The former Scioto Ordnance Plant, known as SOP, is located one-mile northeast of Marion, Ohio and was originally built on approximately 12,500 acres of farmland. The area is bordered on the west by Pennsylvania Railroad, on the east by State Route 98, on the south by Fairgrounds Road and the Erie Railroad, and on the north by Marseilles-Gallion Road.
Construction of the $5 million Scioto Ordnance Plant began April 14, 1942 and was completed June 20, 1942. The Corps of Engineers, Ohio River Division built the facility. The plant was situated on 12,452 acres of former agricultural land, approximately 5,817 acres of which comprised the manufacturing area. The SOP included administrative, housing, supply, and maintenance areas. There were 177 magazines, five explosive storage igloos, and nine ordnance production lines.
At peak production, the SOP, operated by various government contractors, employed approximately 2,900 people engaged in the manufacture of nearly 15.5 million fuses, 388,000 boosters, 2,336,000 primers, 2.9 million .50-caliber rounds, and at least 100,000 500-pound incendiary munitions along with an undetermined number of 10-pound incendiary cluster munitions. The Cleveland Ordnance District also used some areas of the facility for warehousing. The plant ceased operations on August 14, 1945.
Following World War II, the War Assets Administration, the Federal Farm Mortgage Corporation, and the War Department disposed of the property to various public and private entities. One 1,285-acre tract went to the Atomic Energy Commission for the Scioto Laboratory, which operated from 1949-1953. Currently, the properties comprising the former SOP are occupied by a municipal airport, state correctional facility, various commercial and agricultural enterprises, and a residential development (Grandview Estates).
Major milestones have been accomplished during the environmental investigation of the former Marion Engineer Depot and Scioto Ordnance Plant in Marion, Ohio. These milestones mark the significant steps achieved during the ongoing 12-year investigation that follows the Comprehensive, Environmental Response Compensation Liability Act (CERCLA).
It is due to the partnership of the U.S. Army Corps of Engineers, U.S. Environmental Protection Agency (EPA), Ohio EPA, Ohio and Marion County Departments of Health, Army Reserve 88th Regional Readiness Command, Army Environmental Command, River Valley Local School District, contractors, Restoration Advisory Board members and other concerned and involved citizens that these milestones were accomplished.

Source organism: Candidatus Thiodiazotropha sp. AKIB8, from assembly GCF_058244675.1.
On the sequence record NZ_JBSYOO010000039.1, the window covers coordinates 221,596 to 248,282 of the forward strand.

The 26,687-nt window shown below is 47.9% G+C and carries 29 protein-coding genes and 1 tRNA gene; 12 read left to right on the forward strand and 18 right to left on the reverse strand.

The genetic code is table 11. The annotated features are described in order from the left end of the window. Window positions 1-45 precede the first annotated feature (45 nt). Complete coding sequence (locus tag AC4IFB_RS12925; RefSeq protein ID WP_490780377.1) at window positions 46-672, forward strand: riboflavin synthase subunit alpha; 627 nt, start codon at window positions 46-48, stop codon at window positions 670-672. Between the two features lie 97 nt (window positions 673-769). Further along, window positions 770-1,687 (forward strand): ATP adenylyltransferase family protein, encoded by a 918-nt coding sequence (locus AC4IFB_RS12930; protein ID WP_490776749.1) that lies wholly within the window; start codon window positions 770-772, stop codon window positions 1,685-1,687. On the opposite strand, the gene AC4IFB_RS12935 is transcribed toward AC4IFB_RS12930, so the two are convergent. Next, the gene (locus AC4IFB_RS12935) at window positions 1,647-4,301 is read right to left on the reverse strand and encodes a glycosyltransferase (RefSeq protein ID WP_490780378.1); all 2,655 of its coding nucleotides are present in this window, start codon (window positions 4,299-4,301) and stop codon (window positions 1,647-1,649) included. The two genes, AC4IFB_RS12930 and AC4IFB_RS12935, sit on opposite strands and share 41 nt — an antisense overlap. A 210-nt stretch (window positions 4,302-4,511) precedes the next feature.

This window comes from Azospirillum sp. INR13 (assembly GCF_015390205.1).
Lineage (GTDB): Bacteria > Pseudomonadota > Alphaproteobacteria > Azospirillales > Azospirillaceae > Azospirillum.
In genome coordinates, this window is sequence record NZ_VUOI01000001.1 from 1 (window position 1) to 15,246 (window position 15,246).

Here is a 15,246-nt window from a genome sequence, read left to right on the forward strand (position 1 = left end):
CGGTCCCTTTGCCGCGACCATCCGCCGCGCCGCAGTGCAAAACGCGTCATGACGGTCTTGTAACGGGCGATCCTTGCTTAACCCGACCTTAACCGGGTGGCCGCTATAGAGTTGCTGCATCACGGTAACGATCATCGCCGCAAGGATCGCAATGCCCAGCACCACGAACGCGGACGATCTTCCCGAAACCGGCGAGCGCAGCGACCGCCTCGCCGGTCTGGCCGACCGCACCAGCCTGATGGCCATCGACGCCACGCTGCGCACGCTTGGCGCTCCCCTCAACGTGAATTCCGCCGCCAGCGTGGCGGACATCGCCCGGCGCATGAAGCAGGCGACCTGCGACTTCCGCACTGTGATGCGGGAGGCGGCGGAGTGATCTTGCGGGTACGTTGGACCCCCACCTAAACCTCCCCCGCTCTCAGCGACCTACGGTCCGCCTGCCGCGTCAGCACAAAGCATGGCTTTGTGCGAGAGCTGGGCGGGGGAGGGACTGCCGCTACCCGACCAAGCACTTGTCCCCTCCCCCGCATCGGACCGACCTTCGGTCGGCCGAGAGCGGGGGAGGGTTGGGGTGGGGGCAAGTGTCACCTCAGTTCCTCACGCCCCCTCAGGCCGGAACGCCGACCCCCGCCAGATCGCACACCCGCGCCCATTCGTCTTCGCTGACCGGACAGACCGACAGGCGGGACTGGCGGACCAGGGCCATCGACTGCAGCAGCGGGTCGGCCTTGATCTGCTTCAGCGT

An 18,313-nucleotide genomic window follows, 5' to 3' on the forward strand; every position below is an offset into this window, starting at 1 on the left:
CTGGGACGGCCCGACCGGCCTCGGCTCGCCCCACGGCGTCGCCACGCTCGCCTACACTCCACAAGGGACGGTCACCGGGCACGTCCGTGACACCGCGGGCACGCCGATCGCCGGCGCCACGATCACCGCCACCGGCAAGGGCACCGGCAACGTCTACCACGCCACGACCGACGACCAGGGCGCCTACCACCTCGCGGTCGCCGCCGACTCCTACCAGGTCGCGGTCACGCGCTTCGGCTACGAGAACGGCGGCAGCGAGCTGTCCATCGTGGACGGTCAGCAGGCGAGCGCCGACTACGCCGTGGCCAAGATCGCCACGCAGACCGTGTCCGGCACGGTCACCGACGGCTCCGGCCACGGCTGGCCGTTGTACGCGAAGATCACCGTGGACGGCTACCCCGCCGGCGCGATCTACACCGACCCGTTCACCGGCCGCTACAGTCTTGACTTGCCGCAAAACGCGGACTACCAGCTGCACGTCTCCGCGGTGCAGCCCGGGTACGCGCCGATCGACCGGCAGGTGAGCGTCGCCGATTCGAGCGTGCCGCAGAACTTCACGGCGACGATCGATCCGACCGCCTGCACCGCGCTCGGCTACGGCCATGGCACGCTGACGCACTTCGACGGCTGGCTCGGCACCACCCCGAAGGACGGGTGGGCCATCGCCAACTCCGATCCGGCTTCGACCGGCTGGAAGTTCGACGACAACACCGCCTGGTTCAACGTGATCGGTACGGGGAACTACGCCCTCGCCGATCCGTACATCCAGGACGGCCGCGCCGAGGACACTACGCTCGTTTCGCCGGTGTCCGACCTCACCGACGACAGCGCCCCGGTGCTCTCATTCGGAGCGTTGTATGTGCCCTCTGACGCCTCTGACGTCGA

In 1998, a Restoration Advisory Board was formed and co-chaired by the U.S. Army Corps of Engineers. The board consisted of volunteer community members and local, state and federal agency representatives. The U.S. Army Corps of Engineers, Louisville District officially adjourned the Restoration Advisory Board (RAB) for the former Marion Engineer Depot and Scioto Ordnance Plant, formerly used defense sites in Marion, Ohio. The RAB Adjournment Report and other pertinent documents are available below and at the Marion County Library, 455 E. Church Street, Marion, Ohio 43302.
There were approximately 28 areas of concern identified at the former Scioto Ordnance Plant, which resulted in the clean-up of residual contamination from tank removals in three areas of concern. Over the years, 26 groundwater monitoring wells were installed in various areas of concern on the property and 40 reports were generated on the former Scioto Ordnance Plant investigation.
The former Scioto Ordnance Plant had 30 areas of concern that were investigated by the Corps of Engineers. Under the Department of Defense Formerly Used Defense Sites (FUDS) Program, the Army Corps of Engineers developed a Preliminary Assessment in 1992 and Archive Search Report for Hazardous Toxic and Radiological Waste (HTRW) and an Archive Search Report for Ordnance and Explosives Waste (OEW) in October 1994.
In October 1995, the Corps of Engineers, Nashville District produced a report entitled, Final Limited Site Investigation Report for Radiological Contamination at the Former Scioto Ordnance Plant, Marion Ohio. The purpose of this site investigation was to determine if there was evidence of gross radiological contamination within the Monsanto Warehouse and the Likens Chapel basement. The results of radiological survey and analytical sampling indicated that radiation levels at both the Process Research Building and Likens Chapel were well below accepted action levels. From these results, it was concluded that gross radiological contamination was not present at either location. Therefore, no further action was recommended.
Where We Are Now
Although the U.S. Army Corps of Engineers is nearing completion of the investigation and clean-up of the properties formerly used by the military, there are still several areas of concern to be addressed. The Corps expects to complete the investigation of all of the areas of concern at the former Marion Engineer Depot and Scioto Ordnance Plant by June 2013.